With all the acrimony between Democrats and Republicans in Congress these days, it was truly edifying to see lawmakers on both sides of the aisle agreeing on a piece of legislation - and in the healthcare sector no less - the FDA user fee reauthorization act.
Last week, the U.S. House of Representatives reaffirmed passage of the FDA user fee reauthorization act in a 387-5 roll call vote taken after an earlier voice vote.
The House affirmation followed close on the heels of the earlier congenial vote on the act by the Senate, a nearly unanimous 96-1 approval.
The groundwork for this quick approval came about back in February when industry stakeholders and FDA representatives came to terms on a tentative version of the agreement. At that time the parties agreed in principal to the new five-year user fee agreement for medical devices, and the $595 million agreed to was more than double the amount collected under the prior user fee agreement, which netted the agency less than $290 million. As a sweetener for all the extra money from industry, FDA agreed to measure device reviews by total elapsed time rather than just the number of days an application is on the agency's clock, a much more rigid standard.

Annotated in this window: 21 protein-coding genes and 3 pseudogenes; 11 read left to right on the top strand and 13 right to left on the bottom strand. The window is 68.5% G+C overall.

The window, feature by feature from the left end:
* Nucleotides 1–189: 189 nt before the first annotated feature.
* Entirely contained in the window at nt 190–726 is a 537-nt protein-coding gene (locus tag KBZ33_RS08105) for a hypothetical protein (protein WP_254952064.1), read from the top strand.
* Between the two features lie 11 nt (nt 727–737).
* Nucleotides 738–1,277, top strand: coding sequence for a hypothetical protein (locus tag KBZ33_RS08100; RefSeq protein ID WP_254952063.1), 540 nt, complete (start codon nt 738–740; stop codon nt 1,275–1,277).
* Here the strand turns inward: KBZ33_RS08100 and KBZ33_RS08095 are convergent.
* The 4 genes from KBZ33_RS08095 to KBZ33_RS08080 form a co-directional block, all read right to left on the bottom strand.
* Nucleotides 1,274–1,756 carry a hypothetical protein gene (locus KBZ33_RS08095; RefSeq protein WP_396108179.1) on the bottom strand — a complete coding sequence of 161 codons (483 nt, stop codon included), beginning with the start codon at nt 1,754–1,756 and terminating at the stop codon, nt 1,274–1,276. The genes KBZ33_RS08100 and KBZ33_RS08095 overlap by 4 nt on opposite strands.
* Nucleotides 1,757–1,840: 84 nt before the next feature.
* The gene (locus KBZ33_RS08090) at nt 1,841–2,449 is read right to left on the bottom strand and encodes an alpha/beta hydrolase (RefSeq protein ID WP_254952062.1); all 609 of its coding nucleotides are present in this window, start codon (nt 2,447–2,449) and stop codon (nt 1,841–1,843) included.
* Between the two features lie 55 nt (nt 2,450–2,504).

Don’t expect the two chambers to partake in a spontaneous rendition of the spiritual song Kumbaya just because they accomplished the passage of some legislation though. As a matter of fact, shortly after this effort, the partisan rancor erupted again; this time over the House’s planned passage of a repeal of the 2.3% device tax.
Republicans on the U.S. House of Representatives' Ways & Means Committee voted to repeal the excise tax included in the Affordable Care Act on May 31. The full House is expected to take up the bill June 7 or 8. The tax is expected to raise $29 billion starting in 2013 to help pay for insurance for the uninsured.
And while the device tax repeal bill is expected to pass the full House, it faces certain defeat in the Senate, where parallel legislation introduced by Republican Senators Orrin Hatch and Scott Brown lacks bipartisan authors.
Well so much for peace, love and understanding.